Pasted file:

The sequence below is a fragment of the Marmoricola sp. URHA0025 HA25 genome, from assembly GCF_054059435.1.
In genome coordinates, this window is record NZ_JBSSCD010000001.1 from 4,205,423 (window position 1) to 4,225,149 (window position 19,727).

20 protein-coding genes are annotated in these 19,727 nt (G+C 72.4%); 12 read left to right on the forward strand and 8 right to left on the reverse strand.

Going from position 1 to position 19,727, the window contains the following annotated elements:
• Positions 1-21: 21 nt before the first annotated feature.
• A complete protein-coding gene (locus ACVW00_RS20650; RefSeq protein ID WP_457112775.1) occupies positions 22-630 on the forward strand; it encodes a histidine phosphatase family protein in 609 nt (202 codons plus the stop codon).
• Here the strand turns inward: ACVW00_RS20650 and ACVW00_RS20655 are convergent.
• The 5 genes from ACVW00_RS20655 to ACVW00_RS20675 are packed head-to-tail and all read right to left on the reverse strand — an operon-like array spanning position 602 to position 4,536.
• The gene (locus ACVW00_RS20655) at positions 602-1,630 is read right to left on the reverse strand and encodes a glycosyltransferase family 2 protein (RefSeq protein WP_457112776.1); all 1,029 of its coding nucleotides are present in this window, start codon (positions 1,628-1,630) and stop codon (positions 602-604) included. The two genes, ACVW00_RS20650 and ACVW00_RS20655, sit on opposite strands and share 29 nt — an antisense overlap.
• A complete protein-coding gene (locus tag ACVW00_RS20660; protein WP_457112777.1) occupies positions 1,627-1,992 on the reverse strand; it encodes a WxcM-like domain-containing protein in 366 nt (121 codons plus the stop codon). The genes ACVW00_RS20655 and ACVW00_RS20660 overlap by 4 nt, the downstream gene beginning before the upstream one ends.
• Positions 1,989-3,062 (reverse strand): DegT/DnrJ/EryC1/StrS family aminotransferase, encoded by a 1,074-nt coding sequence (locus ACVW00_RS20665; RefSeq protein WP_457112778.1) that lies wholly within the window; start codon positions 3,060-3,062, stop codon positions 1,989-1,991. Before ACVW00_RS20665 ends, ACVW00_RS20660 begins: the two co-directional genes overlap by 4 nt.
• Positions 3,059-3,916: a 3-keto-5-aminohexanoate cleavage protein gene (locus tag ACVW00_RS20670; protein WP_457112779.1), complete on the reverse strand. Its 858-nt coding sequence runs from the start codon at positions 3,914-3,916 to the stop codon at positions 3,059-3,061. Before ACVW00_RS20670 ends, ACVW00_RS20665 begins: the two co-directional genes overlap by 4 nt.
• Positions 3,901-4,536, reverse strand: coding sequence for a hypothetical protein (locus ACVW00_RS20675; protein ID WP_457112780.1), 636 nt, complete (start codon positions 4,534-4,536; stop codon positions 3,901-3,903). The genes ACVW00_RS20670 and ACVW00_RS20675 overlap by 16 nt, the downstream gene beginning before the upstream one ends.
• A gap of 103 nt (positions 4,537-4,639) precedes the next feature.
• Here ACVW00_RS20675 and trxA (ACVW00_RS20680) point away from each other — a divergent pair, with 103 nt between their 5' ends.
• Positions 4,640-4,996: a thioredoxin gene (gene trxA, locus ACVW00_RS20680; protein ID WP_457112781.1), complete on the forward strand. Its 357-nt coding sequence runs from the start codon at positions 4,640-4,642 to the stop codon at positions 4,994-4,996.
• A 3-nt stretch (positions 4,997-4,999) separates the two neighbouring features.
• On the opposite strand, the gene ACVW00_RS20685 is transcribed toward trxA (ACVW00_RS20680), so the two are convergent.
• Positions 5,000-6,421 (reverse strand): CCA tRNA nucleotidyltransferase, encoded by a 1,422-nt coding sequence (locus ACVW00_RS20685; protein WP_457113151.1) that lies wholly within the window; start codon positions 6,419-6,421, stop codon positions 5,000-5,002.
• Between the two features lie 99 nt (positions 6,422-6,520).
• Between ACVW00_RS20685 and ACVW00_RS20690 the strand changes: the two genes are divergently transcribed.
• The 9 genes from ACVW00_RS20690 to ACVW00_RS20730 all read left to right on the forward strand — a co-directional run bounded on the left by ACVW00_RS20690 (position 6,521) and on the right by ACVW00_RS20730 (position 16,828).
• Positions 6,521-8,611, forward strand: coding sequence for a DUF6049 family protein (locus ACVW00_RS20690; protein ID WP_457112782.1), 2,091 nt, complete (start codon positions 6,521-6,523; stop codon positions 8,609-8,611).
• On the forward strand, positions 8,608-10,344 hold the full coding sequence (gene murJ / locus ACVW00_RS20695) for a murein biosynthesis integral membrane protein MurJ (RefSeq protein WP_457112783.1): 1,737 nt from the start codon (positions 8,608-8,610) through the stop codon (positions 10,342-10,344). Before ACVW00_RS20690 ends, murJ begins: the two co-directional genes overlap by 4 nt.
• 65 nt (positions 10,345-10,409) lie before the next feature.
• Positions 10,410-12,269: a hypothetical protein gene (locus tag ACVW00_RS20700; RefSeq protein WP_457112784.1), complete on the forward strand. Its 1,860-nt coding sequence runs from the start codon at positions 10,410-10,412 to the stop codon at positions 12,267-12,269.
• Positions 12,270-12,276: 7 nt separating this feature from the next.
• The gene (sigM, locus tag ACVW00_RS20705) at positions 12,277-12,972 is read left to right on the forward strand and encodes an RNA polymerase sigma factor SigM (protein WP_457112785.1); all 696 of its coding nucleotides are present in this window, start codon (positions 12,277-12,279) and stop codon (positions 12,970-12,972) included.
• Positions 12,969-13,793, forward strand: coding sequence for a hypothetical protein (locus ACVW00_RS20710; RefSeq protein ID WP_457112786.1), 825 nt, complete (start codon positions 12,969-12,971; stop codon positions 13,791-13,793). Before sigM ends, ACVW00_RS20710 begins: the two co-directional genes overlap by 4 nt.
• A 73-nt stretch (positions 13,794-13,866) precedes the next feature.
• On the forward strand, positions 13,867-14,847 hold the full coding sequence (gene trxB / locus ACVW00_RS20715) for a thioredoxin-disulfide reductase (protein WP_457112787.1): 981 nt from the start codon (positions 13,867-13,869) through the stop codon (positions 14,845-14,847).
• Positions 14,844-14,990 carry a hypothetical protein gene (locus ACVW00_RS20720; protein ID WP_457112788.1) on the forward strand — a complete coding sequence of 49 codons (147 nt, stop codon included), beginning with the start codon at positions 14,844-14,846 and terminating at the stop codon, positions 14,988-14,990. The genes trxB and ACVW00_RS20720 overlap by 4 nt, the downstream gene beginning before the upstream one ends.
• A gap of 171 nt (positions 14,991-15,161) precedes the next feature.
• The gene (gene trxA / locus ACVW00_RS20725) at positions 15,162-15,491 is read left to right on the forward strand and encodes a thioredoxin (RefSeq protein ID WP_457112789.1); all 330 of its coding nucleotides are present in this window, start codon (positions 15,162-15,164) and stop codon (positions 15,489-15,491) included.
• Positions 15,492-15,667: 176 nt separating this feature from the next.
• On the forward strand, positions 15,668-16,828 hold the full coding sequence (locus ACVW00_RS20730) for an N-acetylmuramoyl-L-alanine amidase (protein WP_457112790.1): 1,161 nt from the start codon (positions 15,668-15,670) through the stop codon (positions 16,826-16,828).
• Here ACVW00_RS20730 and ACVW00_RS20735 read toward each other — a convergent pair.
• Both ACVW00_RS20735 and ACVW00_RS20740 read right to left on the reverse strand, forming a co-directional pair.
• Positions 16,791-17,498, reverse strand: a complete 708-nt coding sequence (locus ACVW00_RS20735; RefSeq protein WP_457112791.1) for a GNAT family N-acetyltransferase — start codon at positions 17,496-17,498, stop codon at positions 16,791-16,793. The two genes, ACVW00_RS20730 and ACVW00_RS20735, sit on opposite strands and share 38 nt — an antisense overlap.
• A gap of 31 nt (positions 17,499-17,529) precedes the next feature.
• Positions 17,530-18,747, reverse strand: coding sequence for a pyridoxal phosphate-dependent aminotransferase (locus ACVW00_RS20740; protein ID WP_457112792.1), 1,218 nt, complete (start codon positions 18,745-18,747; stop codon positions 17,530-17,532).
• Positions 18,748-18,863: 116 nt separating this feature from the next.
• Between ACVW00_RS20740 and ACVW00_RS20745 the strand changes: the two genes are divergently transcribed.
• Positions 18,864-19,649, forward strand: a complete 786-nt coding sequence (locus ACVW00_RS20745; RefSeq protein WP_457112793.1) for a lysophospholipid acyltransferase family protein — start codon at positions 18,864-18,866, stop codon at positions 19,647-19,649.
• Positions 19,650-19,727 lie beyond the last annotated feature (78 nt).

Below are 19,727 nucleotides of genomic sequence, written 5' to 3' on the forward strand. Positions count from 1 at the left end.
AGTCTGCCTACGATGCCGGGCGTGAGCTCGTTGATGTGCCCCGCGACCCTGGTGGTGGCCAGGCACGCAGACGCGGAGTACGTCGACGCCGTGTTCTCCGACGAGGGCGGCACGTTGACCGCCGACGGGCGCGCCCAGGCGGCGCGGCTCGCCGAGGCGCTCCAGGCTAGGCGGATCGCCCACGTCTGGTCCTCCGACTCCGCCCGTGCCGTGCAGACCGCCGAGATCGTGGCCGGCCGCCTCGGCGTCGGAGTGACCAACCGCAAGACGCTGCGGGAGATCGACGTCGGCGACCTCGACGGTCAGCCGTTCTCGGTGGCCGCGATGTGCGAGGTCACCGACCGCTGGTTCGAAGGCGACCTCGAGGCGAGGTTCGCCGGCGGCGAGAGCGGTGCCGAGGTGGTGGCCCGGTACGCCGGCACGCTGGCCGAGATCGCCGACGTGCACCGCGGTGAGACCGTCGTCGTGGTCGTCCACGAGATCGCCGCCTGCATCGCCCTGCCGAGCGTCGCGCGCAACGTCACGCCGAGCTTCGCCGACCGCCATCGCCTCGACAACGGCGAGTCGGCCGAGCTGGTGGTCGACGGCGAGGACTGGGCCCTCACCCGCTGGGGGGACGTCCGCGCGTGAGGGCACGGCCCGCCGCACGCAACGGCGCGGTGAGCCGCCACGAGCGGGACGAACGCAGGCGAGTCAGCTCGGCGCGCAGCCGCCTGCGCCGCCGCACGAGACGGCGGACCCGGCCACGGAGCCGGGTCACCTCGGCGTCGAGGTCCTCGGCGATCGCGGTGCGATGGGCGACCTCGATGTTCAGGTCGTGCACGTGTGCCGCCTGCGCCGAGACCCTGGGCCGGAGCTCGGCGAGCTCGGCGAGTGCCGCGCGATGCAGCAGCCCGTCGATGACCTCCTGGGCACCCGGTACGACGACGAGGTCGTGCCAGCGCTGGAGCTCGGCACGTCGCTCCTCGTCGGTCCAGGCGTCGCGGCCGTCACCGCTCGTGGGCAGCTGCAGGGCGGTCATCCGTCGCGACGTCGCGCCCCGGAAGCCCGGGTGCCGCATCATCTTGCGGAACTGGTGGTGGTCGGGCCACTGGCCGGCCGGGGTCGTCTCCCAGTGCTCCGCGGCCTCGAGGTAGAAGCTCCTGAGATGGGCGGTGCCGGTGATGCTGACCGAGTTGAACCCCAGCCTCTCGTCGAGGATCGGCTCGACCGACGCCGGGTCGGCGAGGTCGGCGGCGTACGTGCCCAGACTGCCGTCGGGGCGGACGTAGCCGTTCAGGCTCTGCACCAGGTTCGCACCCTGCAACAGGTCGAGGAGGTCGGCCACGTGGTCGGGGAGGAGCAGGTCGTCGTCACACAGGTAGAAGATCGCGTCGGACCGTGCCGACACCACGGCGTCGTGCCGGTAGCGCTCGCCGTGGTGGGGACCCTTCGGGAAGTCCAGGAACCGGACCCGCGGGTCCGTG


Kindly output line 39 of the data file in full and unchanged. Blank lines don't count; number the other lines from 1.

• Positions 16,791-17,498, reverse strand: a complete 708-nt coding sequence (locus ACVW00_RS20735; RefSeq protein WP_457112791.1) for a GNAT family N-acetyltransferase — start codon at positions 17,496-17,498, stop codon at positions 16,791-16,793. The two genes, ACVW00_RS20730 and ACVW00_RS20735, sit on opposite strands and share 38 nt — an antisense overlap.